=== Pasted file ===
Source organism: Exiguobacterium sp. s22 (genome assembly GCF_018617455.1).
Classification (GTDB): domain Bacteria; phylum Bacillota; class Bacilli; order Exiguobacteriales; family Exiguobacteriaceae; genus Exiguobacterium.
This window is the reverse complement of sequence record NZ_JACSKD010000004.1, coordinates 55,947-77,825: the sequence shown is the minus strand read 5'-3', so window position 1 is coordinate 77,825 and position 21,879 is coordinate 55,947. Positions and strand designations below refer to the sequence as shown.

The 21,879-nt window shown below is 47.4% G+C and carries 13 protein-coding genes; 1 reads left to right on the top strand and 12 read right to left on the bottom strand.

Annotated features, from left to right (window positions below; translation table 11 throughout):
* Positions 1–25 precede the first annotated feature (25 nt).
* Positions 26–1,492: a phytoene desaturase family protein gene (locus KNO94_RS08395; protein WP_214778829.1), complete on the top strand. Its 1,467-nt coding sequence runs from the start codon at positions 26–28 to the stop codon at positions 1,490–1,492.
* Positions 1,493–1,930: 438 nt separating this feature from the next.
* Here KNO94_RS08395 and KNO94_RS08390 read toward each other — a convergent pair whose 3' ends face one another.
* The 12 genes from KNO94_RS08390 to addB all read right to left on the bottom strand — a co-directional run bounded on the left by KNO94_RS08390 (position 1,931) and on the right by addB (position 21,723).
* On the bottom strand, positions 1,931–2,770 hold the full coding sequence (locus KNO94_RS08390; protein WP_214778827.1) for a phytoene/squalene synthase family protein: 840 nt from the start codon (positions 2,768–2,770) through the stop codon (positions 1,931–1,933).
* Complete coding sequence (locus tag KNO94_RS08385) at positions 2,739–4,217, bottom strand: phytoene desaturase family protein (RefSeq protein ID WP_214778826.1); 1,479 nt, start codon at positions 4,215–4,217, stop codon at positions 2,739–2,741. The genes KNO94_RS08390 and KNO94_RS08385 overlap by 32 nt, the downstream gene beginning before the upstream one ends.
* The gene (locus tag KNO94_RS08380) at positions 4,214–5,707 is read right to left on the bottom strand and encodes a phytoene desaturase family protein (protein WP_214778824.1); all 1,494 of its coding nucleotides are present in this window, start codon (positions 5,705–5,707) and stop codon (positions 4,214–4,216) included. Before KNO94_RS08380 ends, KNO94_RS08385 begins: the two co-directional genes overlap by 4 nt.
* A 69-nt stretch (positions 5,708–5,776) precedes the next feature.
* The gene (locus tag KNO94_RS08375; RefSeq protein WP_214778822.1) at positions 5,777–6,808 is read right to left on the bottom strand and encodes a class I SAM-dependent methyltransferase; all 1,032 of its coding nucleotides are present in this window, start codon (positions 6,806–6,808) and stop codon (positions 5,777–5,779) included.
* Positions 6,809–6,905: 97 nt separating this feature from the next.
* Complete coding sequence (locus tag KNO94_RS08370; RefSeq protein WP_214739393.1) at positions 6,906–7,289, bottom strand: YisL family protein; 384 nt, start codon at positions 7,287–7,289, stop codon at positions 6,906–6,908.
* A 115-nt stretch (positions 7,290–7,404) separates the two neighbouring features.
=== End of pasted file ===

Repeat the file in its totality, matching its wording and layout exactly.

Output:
Source organism: Exiguobacterium sp. s22 (genome assembly GCF_018617455.1).
Classification (GTDB): domain Bacteria; phylum Bacillota; class Bacilli; order Exiguobacteriales; family Exiguobacteriaceae; genus Exiguobacterium.
This window is the reverse complement of sequence record NZ_JACSKD010000004.1, coordinates 55,947-77,825: the sequence shown is the minus strand read 5'-3', so window position 1 is coordinate 77,825 and position 21,879 is coordinate 55,947. Positions and strand designations below refer to the sequence as shown.

The 21,879-nt window shown below is 47.4% G+C and carries 13 protein-coding genes; 1 reads left to right on the top strand and 12 read right to left on the bottom strand.

Annotated features, from left to right (window positions below; translation table 11 throughout):
* Positions 1–25 precede the first annotated feature (25 nt).
* Positions 26–1,492: a phytoene desaturase family protein gene (locus KNO94_RS08395; protein WP_214778829.1), complete on the top strand. Its 1,467-nt coding sequence runs from the start codon at positions 26–28 to the stop codon at positions 1,490–1,492.
* Positions 1,493–1,930: 438 nt separating this feature from the next.
* Here KNO94_RS08395 and KNO94_RS08390 read toward each other — a convergent pair whose 3' ends face one another.
* The 12 genes from KNO94_RS08390 to addB all read right to left on the bottom strand — a co-directional run bounded on the left by KNO94_RS08390 (position 1,931) and on the right by addB (position 21,723).
* On the bottom strand, positions 1,931–2,770 hold the full coding sequence (locus KNO94_RS08390; protein WP_214778827.1) for a phytoene/squalene synthase family protein: 840 nt from the start codon (positions 2,768–2,770) through the stop codon (positions 1,931–1,933).
* Complete coding sequence (locus tag KNO94_RS08385) at positions 2,739–4,217, bottom strand: phytoene desaturase family protein (RefSeq protein ID WP_214778826.1); 1,479 nt, start codon at positions 4,215–4,217, stop codon at positions 2,739–2,741. The genes KNO94_RS08390 and KNO94_RS08385 overlap by 32 nt, the downstream gene beginning before the upstream one ends.
* The gene (locus tag KNO94_RS08380) at positions 4,214–5,707 is read right to left on the bottom strand and encodes a phytoene desaturase family protein (protein WP_214778824.1); all 1,494 of its coding nucleotides are present in this window, start codon (positions 5,705–5,707) and stop codon (positions 4,214–4,216) included. Before KNO94_RS08380 ends, KNO94_RS08385 begins: the two co-directional genes overlap by 4 nt.
* A 69-nt stretch (positions 5,708–5,776) precedes the next feature.
* The gene (locus tag KNO94_RS08375; RefSeq protein WP_214778822.1) at positions 5,777–6,808 is read right to left on the bottom strand and encodes a class I SAM-dependent methyltransferase; all 1,032 of its coding nucleotides are present in this window, start codon (positions 6,806–6,808) and stop codon (positions 5,777–5,779) included.
* Positions 6,809–6,905: 97 nt separating this feature from the next.
* Complete coding sequence (locus tag KNO94_RS08370; RefSeq protein WP_214739393.1) at positions 6,906–7,289, bottom strand: YisL family protein; 384 nt, start codon at positions 7,287–7,289, stop codon at positions 6,906–6,908.
* A 115-nt stretch (positions 7,290–7,404) separates the two neighbouring features.